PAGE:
AT&T, EchoStar Deal Nears

The satellite-TV operator's buyout could come this week at $64 to $68 a share, a source says.
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AT&T

(T) - Get Report

and

EchoStar

(DISH) - Get Report

are preparing the final terms of a $29.5 billion buyout deal that could be announced this week,

TheStreet.com

has learned.

Negotiations for AT&T to buy EchoStar have turned "hot and heavier over the last week" as bankers for the two companies try to hammer out an agreement, says a source familiar with the discussions.

The final price for the satellite-TV operator is still in negotiation, and it's likely to be somewhere between $64 to $68 a share, the source said.

EchoStar the Main Course on AT&T's Holiday Plate

var config = new Array(); config<BRACKET>"videoId"</BRACKET> = 1315742573; config<BRACKET>"playerTag"</BRACKET> = "TSCM Embedded Video Player"; config<BRACKET>"autoStart"</BRACKET> = false; config<BRACKET>"preloadBackColor"</BRACKET> = "#FFFFFF"; config<BRACKET>"useOverlayMenu"</BRACKET> = "false"; config<BRACKET>"width"</BRACKET> = 265; config<BRACKET>"height"</BRACKET> = 255; config<BRACKET>"playerId"</BRACKET> = 1243645856; createExperience(config, 8);

AT&T has made its mind up to do the deal, and EchoStar chief Charlie Ergen is ready to move ahead with the buyout, the source adds.

An EchoStar representative said he had "no comment." AT&T also declined to comment.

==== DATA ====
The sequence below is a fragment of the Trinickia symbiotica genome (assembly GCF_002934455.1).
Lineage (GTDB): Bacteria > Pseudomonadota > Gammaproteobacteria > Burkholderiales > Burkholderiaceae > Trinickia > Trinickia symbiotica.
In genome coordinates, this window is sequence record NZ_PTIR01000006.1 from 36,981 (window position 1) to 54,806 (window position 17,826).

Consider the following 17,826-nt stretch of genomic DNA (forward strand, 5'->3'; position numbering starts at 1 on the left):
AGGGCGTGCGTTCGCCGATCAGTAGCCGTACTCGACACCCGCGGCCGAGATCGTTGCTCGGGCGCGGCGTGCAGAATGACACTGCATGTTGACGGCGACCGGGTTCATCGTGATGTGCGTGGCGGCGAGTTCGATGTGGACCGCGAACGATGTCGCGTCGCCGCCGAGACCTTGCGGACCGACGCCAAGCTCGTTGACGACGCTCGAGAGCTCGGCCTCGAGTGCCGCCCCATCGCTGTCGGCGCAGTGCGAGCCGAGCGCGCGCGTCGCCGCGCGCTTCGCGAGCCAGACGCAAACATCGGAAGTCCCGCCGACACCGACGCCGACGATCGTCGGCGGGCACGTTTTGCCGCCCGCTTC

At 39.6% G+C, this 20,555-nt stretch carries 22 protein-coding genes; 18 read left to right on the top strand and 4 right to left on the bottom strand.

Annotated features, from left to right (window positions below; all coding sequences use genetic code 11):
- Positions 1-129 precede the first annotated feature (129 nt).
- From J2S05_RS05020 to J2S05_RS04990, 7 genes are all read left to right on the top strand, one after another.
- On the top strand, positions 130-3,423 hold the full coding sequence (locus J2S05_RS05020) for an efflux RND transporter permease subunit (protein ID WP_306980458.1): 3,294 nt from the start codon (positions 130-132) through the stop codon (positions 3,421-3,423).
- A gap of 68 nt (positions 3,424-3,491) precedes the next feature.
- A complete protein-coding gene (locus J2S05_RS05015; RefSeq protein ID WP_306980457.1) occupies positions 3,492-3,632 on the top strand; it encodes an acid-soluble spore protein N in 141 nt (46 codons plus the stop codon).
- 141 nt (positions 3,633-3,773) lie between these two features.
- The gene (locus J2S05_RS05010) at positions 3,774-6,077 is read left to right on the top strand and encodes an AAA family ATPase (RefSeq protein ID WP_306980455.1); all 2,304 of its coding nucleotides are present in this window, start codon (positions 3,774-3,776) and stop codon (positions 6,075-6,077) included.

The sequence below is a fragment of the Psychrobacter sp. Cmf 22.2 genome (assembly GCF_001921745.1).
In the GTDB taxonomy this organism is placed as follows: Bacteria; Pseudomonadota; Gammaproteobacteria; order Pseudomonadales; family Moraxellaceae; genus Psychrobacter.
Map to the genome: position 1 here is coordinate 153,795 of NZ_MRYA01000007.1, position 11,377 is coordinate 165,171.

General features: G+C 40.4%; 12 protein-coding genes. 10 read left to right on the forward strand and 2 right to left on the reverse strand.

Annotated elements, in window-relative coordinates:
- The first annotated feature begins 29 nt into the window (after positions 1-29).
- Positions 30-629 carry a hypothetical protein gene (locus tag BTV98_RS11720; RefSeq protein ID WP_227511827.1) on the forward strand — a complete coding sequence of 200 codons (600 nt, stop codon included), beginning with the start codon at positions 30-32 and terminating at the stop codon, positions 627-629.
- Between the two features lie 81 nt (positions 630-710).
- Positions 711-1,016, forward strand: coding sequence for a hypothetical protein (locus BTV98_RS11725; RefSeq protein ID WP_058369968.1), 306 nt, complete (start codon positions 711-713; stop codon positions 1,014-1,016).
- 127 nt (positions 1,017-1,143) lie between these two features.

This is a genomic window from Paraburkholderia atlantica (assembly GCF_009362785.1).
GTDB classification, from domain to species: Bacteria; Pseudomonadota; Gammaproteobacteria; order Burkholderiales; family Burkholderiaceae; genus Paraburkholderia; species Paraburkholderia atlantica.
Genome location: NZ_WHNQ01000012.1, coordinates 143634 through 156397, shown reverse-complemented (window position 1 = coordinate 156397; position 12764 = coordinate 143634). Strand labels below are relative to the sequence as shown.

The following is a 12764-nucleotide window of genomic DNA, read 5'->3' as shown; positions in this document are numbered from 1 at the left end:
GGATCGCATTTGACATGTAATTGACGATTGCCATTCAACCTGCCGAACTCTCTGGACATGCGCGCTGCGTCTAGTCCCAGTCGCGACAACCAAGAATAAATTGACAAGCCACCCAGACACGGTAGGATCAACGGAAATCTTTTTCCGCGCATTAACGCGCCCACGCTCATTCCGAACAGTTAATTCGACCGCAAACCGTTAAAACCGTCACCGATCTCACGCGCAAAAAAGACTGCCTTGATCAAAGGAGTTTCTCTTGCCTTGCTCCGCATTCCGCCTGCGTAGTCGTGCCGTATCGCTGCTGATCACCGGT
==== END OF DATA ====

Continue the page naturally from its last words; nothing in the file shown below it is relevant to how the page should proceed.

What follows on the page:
Shares of EchoStar recently were up $3.94, or 10% to $43.77, while AT&T was down $1.07 to $38.48.

News of the pending deal comes nearly two months after

TheStreet.com

reported that the two companies had

started talks at a bid range between $55 and $65 a share. The deal talk had accelerated last month after AT&T hired Goldman Sachs to advise it with the discussions, as

TheStreet.com

first reported.

EchoStar's Dish Network would give AT&T a national video offering, taking the telecom company well outside its largely Southwestern-focused markets, say analysts. It would also acquire the video expertise and programming agreements necessary to operate on a national level.

AT&T's own video effort has not seen huge success so far with its costly and often delayed "U-Verse" TV-over-the-Net project. The company has had to cut back on its expansion targets as it grapples with heavy installation costs and early glitches like slow channel changing. For its part, AT&T says its channel changing is fast.

Video has become a vibrant battleground as telcos vie against cable companies with bundles of TV, Internet and calling services.